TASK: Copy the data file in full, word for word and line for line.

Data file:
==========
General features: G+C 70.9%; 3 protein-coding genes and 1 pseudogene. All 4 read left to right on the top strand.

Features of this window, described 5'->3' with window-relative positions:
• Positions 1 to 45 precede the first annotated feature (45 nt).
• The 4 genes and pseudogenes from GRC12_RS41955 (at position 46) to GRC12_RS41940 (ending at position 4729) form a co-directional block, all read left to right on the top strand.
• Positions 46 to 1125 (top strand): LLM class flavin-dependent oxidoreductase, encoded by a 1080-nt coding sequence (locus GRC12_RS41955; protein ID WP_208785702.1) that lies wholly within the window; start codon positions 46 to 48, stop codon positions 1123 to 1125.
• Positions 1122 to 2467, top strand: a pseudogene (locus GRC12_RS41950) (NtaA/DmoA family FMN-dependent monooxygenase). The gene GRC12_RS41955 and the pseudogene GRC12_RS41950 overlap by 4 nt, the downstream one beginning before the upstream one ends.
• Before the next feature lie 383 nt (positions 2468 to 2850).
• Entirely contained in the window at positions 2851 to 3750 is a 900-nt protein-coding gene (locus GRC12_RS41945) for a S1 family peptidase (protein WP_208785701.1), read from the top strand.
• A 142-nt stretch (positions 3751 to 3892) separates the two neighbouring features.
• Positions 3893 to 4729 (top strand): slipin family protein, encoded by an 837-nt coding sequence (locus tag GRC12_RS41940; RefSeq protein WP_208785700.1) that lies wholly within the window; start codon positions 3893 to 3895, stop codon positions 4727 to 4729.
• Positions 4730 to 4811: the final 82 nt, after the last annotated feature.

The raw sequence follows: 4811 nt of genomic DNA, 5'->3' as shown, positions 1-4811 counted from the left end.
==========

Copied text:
General features: G+C 70.9%; 3 protein-coding genes and 1 pseudogene. All 4 read left to right on the top strand.

Features of this window, described 5'->3' with window-relative positions:
• Positions 1 to 45 precede the first annotated feature (45 nt).
• The 4 genes and pseudogenes from GRC12_RS41955 (at position 46) to GRC12_RS41940 (ending at position 4729) form a co-directional block, all read left to right on the top strand.
• Positions 46 to 1125 (top strand): LLM class flavin-dependent oxidoreductase, encoded by a 1080-nt coding sequence (locus GRC12_RS41955; protein ID WP_208785702.1) that lies wholly within the window; start codon positions 46 to 48, stop codon positions 1123 to 1125.
• Positions 1122 to 2467, top strand: a pseudogene (locus GRC12_RS41950) (NtaA/DmoA family FMN-dependent monooxygenase). The gene GRC12_RS41955 and the pseudogene GRC12_RS41950 overlap by 4 nt, the downstream one beginning before the upstream one ends.
• Before the next feature lie 383 nt (positions 2468 to 2850).
• Entirely contained in the window at positions 2851 to 3750 is a 900-nt protein-coding gene (locus GRC12_RS41945) for a S1 family peptidase (protein WP_208785701.1), read from the top strand.
• A 142-nt stretch (positions 3751 to 3892) separates the two neighbouring features.
• Positions 3893 to 4729 (top strand): slipin family protein, encoded by an 837-nt coding sequence (locus tag GRC12_RS41940; RefSeq protein WP_208785700.1) that lies wholly within the window; start codon positions 3893 to 3895, stop codon positions 4727 to 4729.
• Positions 4730 to 4811: the final 82 nt, after the last annotated feature.

The raw sequence follows: 4811 nt of genomic DNA, 5'->3' as shown, positions 1-4811 counted from the left end.